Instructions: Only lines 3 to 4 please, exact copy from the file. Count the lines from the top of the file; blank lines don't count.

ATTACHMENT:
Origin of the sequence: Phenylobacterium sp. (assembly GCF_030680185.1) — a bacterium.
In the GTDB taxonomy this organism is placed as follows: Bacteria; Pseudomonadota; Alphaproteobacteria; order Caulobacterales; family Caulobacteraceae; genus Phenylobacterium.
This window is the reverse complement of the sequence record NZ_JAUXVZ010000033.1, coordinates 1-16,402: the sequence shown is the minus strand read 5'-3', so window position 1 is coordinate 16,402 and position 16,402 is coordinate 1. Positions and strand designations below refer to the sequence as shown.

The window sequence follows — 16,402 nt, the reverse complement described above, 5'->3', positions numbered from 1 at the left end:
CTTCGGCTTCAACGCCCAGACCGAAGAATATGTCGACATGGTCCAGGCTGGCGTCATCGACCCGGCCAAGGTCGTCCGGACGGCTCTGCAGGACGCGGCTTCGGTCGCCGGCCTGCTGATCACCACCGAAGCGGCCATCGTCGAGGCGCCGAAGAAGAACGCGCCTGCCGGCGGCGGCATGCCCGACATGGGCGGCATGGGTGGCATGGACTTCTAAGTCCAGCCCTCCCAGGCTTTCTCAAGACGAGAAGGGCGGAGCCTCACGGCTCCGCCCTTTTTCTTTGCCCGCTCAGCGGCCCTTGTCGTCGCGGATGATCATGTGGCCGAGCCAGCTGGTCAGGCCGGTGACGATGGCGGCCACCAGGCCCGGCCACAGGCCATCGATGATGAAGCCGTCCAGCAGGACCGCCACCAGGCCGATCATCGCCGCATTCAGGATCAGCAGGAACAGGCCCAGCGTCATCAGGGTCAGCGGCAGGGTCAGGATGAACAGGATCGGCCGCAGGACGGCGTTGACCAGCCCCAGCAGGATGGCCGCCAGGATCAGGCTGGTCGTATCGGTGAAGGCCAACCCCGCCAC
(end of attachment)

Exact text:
This window is the reverse complement of the sequence record NZ_JAUXVZ010000033.1, coordinates 1-16,402: the sequence shown is the minus strand read 5'-3', so window position 1 is coordinate 16,402 and position 16,402 is coordinate 1. Positions and strand designations below refer to the sequence as shown.

The window sequence follows — 16,402 nt, the reverse complement described above, 5'->3', positions numbered from 1 at the left end: